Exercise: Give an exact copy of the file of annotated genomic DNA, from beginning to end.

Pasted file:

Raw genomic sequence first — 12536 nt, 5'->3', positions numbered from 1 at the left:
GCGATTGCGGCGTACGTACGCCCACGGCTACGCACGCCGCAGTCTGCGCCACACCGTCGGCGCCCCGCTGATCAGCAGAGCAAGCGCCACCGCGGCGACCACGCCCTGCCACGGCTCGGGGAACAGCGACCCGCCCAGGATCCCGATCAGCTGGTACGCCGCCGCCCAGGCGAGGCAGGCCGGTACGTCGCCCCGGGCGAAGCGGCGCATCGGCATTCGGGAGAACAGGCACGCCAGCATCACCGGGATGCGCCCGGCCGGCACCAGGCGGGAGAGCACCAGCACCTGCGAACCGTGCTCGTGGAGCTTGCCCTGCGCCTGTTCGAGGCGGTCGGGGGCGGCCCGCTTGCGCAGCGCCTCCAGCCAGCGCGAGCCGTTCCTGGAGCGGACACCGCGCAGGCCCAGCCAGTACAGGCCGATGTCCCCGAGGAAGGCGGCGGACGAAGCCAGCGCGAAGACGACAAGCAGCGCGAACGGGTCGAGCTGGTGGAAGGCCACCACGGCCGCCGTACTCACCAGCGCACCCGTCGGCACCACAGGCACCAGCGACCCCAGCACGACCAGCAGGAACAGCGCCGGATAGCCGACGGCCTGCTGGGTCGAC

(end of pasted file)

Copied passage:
Raw genomic sequence first — 12536 nt, 5'->3', positions numbered from 1 at the left:
GCGATTGCGGCGTACGTACGCCCACGGCTACGCACGCCGCAGTCTGCGCCACACCGTCGGCGCCCCGCTGATCAGCAGAGCAAGCGCCACCGCGGCGACCACGCCCTGCCACGGCTCGGGGAACAGCGACCCGCCCAGGATCCCGATCAGCTGGTACGCCGCCGCCCAGGCGAGGCAGGCCGGTACGTCGCCCCGGGCGAAGCGGCGCATCGGCATTCGGGAGAACAGGCACGCCAGCATCACCGGGATGCGCCCGGCCGGCACCAGGCGGGAGAGCACCAGCACCTGCGAACCGTGCTCGTGGAGCTTGCCCTGCGCCTGTTCGAGGCGGTCGGGGGCGGCCCGCTTGCGCAGCGCCTCCAGCCAGCGCGAGCCGTTCCTGGAGCGGACACCGCGCAGGCCCAGCCAGTACAGGCCGATGTCCCCGAGGAAGGCGGCGGACGAAGCCAGCGCGAAGACGACAAGCAGCGCGAACGGGTCGAGCTGGTGGAAGGCCACCACGGCCGCCGTACTCACCAGCGCACCCGTCGGCACCACAGGCACCAGCGACCCCAGCACGACCAGCAGGAACAGCGCCGGATAGCCGACGGCCTGCTGGGTCGAC